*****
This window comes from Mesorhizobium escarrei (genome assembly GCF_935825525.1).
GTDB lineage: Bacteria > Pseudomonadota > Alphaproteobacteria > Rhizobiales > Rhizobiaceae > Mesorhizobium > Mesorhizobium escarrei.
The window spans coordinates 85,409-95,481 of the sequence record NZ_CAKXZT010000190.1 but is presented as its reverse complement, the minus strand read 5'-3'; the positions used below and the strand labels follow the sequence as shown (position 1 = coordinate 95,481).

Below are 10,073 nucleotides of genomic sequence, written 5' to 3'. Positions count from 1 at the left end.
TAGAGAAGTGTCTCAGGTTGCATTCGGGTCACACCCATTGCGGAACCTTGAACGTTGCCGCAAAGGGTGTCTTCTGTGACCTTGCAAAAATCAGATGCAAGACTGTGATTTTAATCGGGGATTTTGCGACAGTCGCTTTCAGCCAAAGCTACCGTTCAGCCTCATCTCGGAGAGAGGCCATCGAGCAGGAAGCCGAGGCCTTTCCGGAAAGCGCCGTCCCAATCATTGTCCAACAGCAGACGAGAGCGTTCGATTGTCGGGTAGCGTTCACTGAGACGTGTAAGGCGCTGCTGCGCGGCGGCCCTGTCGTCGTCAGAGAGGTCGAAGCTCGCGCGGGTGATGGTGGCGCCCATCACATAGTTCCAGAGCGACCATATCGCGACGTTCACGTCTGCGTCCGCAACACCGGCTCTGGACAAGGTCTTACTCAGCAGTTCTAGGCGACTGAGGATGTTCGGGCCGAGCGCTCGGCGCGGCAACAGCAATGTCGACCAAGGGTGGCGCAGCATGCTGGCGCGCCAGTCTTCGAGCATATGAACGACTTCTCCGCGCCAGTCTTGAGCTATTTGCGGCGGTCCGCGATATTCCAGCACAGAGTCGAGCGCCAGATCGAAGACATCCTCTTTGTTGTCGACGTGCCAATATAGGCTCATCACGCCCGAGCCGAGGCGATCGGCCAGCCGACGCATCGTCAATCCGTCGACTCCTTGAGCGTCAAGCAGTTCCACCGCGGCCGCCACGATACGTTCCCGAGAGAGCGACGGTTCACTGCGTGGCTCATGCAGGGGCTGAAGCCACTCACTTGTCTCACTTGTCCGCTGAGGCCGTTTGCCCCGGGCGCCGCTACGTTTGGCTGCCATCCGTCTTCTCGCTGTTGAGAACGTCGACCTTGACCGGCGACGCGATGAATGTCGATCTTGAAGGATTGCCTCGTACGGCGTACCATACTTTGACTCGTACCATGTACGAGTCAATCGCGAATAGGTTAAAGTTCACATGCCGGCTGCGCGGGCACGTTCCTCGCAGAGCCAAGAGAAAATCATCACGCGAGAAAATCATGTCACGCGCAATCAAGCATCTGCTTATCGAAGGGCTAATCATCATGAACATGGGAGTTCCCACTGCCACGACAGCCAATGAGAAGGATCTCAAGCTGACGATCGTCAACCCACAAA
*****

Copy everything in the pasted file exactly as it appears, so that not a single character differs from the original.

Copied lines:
This window comes from Mesorhizobium escarrei (genome assembly GCF_935825525.1).
GTDB lineage: Bacteria > Pseudomonadota > Alphaproteobacteria > Rhizobiales > Rhizobiaceae > Mesorhizobium > Mesorhizobium escarrei.
The window spans coordinates 85,409-95,481 of the sequence record NZ_CAKXZT010000190.1 but is presented as its reverse complement, the minus strand read 5'-3'; the positions used below and the strand labels follow the sequence as shown (position 1 = coordinate 95,481).

Below are 10,073 nucleotides of genomic sequence, written 5' to 3'. Positions count from 1 at the left end.
TAGAGAAGTGTCTCAGGTTGCATTCGGGTCACACCCATTGCGGAACCTTGAACGTTGCCGCAAAGGGTGTCTTCTGTGACCTTGCAAAAATCAGATGCAAGACTGTGATTTTAATCGGGGATTTTGCGACAGTCGCTTTCAGCCAAAGCTACCGTTCAGCCTCATCTCGGAGAGAGGCCATCGAGCAGGAAGCCGAGGCCTTTCCGGAAAGCGCCGTCCCAATCATTGTCCAACAGCAGACGAGAGCGTTCGATTGTCGGGTAGCGTTCACTGAGACGTGTAAGGCGCTGCTGCGCGGCGGCCCTGTCGTCGTCAGAGAGGTCGAAGCTCGCGCGGGTGATGGTGGCGCCCATCACATAGTTCCAGAGCGACCATATCGCGACGTTCACGTCTGCGTCCGCAACACCGGCTCTGGACAAGGTCTTACTCAGCAGTTCTAGGCGACTGAGGATGTTCGGGCCGAGCGCTCGGCGCGGCAACAGCAATGTCGACCAAGGGTGGCGCAGCATGCTGGCGCGCCAGTCTTCGAGCATATGAACGACTTCTCCGCGCCAGTCTTGAGCTATTTGCGGCGGTCCGCGATATTCCAGCACAGAGTCGAGCGCCAGATCGAAGACATCCTCTTTGTTGTCGACGTGCCAATATAGGCTCATCACGCCCGAGCCGAGGCGATCGGCCAGCCGACGCATCGTCAATCCGTCGACTCCTTGAGCGTCAAGCAGTTCCACCGCGGCCGCCACGATACGTTCCCGAGAGAGCGACGGTTCACTGCGTGGCTCATGCAGGGGCTGAAGCCACTCACTTGTCTCACTTGTCCGCTGAGGCCGTTTGCCCCGGGCGCCGCTACGTTTGGCTGCCATCCGTCTTCTCGCTGTTGAGAACGTCGACCTTGACCGGCGACGCGATGAATGTCGATCTTGAAGGATTGCCTCGTACGGCGTACCATACTTTGACTCGTACCATGTACGAGTCAATCGCGAATAGGTTAAAGTTCACATGCCGGCTGCGCGGGCACGTTCCTCGCAGAGCCAAGAGAAAATCATCACGCGAGAAAATCATGTCACGCGCAATCAAGCATCTGCTTATCGAAGGGCTAATCATCATGAACATGGGAGTTCCCACTGCCACGACAGCCAATGAGAAGGATCTCAAGCTGACGATCGTCAACCCACAAA